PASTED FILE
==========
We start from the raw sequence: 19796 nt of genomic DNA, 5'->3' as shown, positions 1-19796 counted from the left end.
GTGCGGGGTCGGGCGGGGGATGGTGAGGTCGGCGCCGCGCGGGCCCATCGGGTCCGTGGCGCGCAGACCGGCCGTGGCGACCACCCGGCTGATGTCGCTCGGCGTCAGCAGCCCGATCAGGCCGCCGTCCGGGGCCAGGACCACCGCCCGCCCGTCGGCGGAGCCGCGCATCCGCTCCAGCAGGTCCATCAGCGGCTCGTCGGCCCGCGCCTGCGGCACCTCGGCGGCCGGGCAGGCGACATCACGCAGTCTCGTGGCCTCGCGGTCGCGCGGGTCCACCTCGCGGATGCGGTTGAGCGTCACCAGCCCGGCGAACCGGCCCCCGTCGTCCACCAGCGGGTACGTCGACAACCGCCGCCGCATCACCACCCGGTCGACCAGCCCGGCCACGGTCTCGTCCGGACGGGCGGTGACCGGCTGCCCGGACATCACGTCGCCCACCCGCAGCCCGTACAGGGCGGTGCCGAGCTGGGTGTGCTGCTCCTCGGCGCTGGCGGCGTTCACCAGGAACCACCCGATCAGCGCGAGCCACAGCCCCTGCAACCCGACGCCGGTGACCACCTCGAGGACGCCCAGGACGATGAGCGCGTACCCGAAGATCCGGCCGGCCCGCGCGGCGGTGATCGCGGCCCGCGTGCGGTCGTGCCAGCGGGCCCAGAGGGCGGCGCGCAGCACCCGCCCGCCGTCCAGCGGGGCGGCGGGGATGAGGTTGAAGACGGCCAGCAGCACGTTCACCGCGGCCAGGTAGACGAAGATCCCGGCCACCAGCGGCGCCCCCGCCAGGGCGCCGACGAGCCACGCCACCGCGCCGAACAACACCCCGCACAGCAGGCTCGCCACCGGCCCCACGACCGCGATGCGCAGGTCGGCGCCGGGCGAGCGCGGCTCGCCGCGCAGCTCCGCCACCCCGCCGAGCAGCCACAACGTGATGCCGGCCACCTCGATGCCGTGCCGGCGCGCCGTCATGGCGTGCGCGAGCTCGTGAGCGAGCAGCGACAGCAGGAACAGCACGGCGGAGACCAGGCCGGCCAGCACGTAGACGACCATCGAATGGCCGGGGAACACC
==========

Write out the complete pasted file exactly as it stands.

We start from the raw sequence: 19796 nt of genomic DNA, 5'->3' as shown, positions 1-19796 counted from the left end.
GTGCGGGGTCGGGCGGGGGATGGTGAGGTCGGCGCCGCGCGGGCCCATCGGGTCCGTGGCGCGCAGACCGGCCGTGGCGACCACCCGGCTGATGTCGCTCGGCGTCAGCAGCCCGATCAGGCCGCCGTCCGGGGCCAGGACCACCGCCCGCCCGTCGGCGGAGCCGCGCATCCGCTCCAGCAGGTCCATCAGCGGCTCGTCGGCCCGCGCCTGCGGCACCTCGGCGGCCGGGCAGGCGACATCACGCAGTCTCGTGGCCTCGCGGTCGCGCGGGTCCACCTCGCGGATGCGGTTGAGCGTCACCAGCCCGGCGAACCGGCCCCCGTCGTCCACCAGCGGGTACGTCGACAACCGCCGCCGCATCACCACCCGGTCGACCAGCCCGGCCACGGTCTCGTCCGGACGGGCGGTGACCGGCTGCCCGGACATCACGTCGCCCACCCGCAGCCCGTACAGGGCGGTGCCGAGCTGGGTGTGCTGCTCCTCGGCGCTGGCGGCGTTCACCAGGAACCACCCGATCAGCGCGAGCCACAGCCCCTGCAACCCGACGCCGGTGACCACCTCGAGGACGCCCAGGACGATGAGCGCGTACCCGAAGATCCGGCCGGCCCGCGCGGCGGTGATCGCGGCCCGCGTGCGGTCGTGCCAGCGGGCCCAGAGGGCGGCGCGCAGCACCCGCCCGCCGTCCAGCGGGGCGGCGGGGATGAGGTTGAAGACGGCCAGCAGCACGTTCACCGCGGCCAGGTAGACGAAGATCCCGGCCACCAGCGGCGCCCCCGCCAGGGCGCCGACGAGCCACGCCACCGCGCCGAACAACACCCCGCACAGCAGGCTCGCCACCGGCCCCACGACCGCGATGCGCAGGTCGGCGCCGGGCGAGCGCGGCTCGCCGCGCAGCTCCGCCACCCCGCCGAGCAGCCACAACGTGATGCCGGCCACCTCGATGCCGTGCCGGCGCGCCGTCATGGCGTGCGCGAGCTCGTGAGCGAGCAGCGACAGCAGGAACAGCACGGCGGAGACCAGGCCGGCCAGCACGTAGACGACCATCGAATGGCCGGGGAACACC